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Google’s New Accelerated Mobile Page (AMP) Testing Tool

Back in October last year, Google announced their Accelerated Mobile Pages Project to improve the speed when using the internet on mobile devices.  Google have also been increasing mobile ranking signals over the last few years and now both responsive and dedicated mobile websites are now common place and essential for any online business.

Whilst the growth of smartphones may be reaching a plateau, nine years after the first smartphone was launched, there are now 81% of UK adults and 91% of 18–44-year-olds owning a smartphone.

Therefore it’s not surprising that Google wants to improve the ability to search for and use websites on mobile devices which deliver fast and friendly mobile content. Accelerated Mobile Pages (AMPs) are taking mobile viewing another big step forward.

Using AMP HTML we now have the ability to build light-weight web pages to deliver a superfast mobile experience which is now available to everyone. Validated AMP pages are cached in Google’s AMP cache which means that they load around four times faster and use eight times less data than traditional mobile optimised pages.

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Google has now launched an AMP testing tool within Search Console which you can find here https://search.google.com/search-console/amp, just enter an url and view a live preview of the AMP page and structured data errors. The new testing tool is available on mobile too and analyses any published AMP page you have in real time, looking at the validity of the AMP markup.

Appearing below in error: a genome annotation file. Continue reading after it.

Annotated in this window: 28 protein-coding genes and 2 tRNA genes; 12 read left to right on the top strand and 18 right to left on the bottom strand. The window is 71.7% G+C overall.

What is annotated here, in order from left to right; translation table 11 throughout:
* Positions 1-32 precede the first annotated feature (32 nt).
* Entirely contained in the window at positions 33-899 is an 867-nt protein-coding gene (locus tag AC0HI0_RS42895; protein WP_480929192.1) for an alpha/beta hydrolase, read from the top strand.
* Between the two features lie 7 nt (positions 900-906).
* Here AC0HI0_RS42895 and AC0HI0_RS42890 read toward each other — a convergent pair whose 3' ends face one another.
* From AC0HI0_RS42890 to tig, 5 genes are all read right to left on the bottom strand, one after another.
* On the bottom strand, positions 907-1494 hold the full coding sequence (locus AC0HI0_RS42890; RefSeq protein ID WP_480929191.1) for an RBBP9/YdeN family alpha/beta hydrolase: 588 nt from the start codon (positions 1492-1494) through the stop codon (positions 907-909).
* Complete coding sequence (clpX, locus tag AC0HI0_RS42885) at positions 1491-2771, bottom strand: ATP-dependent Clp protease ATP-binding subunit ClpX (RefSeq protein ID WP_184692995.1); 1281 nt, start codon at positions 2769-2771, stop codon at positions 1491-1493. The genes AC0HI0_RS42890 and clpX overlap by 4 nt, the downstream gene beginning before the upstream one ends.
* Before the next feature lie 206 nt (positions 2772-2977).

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Websites serving large amounts of content such as the Guardian for example, are using AMP pages, and if a web page listed in Google’s search results has a valid AMP version, Search can direct mobile users to the cached AMP.

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Google also announced last week that they plan to create a separate mobile index which will become the primary Google index with the desktop index being not quite as up-to-date. This could happen within the next few months which means if your website is not mobile friendly you could be losing out on traffic.

With websites now built for desktop, mobile and mobile apps, AMP pages look set to be a definite talking point in 2017.  We all know that as users, if a page takes more than a few seconds to load we’ll go elsewhere and Google is determined to continue to build a better mobile user experience.

We think it’s fairly easy to predict that 2017 is going to be another big year for mobile in digital marketing after all half of all searches now happen on mobile.



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